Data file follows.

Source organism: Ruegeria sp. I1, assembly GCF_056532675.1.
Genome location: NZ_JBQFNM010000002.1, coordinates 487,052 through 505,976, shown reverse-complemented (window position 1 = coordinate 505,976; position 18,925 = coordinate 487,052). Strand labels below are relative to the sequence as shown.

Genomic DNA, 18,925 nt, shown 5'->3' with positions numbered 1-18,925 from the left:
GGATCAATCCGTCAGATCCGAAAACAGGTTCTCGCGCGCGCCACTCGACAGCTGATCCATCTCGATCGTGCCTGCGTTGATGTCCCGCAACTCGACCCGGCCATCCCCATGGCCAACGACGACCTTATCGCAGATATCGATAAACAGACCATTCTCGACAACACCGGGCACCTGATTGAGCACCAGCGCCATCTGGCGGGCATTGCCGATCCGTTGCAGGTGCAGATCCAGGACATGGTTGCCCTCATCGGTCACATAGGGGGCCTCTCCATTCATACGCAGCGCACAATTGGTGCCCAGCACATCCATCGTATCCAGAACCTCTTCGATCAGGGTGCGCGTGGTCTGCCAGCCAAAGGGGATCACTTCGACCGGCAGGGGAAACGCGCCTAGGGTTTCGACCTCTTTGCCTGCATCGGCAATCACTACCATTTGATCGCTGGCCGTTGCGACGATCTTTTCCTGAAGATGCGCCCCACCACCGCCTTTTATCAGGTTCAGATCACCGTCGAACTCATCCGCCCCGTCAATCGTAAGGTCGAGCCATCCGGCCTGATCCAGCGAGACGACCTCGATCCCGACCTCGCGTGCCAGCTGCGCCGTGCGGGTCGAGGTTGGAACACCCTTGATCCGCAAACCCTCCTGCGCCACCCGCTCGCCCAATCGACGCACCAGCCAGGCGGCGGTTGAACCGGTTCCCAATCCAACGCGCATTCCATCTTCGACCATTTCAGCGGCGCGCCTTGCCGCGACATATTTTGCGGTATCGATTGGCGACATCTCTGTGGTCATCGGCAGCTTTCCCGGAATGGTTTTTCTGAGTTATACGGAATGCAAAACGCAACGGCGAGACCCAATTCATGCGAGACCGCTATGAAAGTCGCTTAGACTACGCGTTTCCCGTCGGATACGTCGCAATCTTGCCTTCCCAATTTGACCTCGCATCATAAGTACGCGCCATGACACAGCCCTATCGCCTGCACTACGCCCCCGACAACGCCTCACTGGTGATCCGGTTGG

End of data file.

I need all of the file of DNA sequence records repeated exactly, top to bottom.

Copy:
Source organism: Ruegeria sp. I1, assembly GCF_056532675.1.
Genome location: NZ_JBQFNM010000002.1, coordinates 487,052 through 505,976, shown reverse-complemented (window position 1 = coordinate 505,976; position 18,925 = coordinate 487,052). Strand labels below are relative to the sequence as shown.

Genomic DNA, 18,925 nt, shown 5'->3' with positions numbered 1-18,925 from the left:
GGATCAATCCGTCAGATCCGAAAACAGGTTCTCGCGCGCGCCACTCGACAGCTGATCCATCTCGATCGTGCCTGCGTTGATGTCCCGCAACTCGACCCGGCCATCCCCATGGCCAACGACGACCTTATCGCAGATATCGATAAACAGACCATTCTCGACAACACCGGGCACCTGATTGAGCACCAGCGCCATCTGGCGGGCATTGCCGATCCGTTGCAGGTGCAGATCCAGGACATGGTTGCCCTCATCGGTCACATAGGGGGCCTCTCCATTCATACGCAGCGCACAATTGGTGCCCAGCACATCCATCGTATCCAGAACCTCTTCGATCAGGGTGCGCGTGGTCTGCCAGCCAAAGGGGATCACTTCGACCGGCAGGGGAAACGCGCCTAGGGTTTCGACCTCTTTGCCTGCATCGGCAATCACTACCATTTGATCGCTGGCCGTTGCGACGATCTTTTCCTGAAGATGCGCCCCACCACCGCCTTTTATCAGGTTCAGATCACCGTCGAACTCATCCGCCCCGTCAATCGTAAGGTCGAGCCATCCGGCCTGATCCAGCGAGACGACCTCGATCCCGACCTCGCGTGCCAGCTGCGCCGTGCGGGTCGAGGTTGGAACACCCTTGATCCGCAAACCCTCCTGCGCCACCCGCTCGCCCAATCGACGCACCAGCCAGGCGGCGGTTGAACCGGTTCCCAATCCAACGCGCATTCCATCTTCGACCATTTCAGCGGCGCGCCTTGCCGCGACATATTTTGCGGTATCGATTGGCGACATCTCTGTGGTCATCGGCAGCTTTCCCGGAATGGTTTTTCTGAGTTATACGGAATGCAAAACGCAACGGCGAGACCCAATTCATGCGAGACCGCTATGAAAGTCGCTTAGACTACGCGTTTCCCGTCGGATACGTCGCAATCTTGCCTTCCCAATTTGACCTCGCATCATAAGTACGCGCCATGACACAGCCCTATCGCCTGCACTACGCCCCCGACAACGCCTCACTGGTGATCCGGTTGG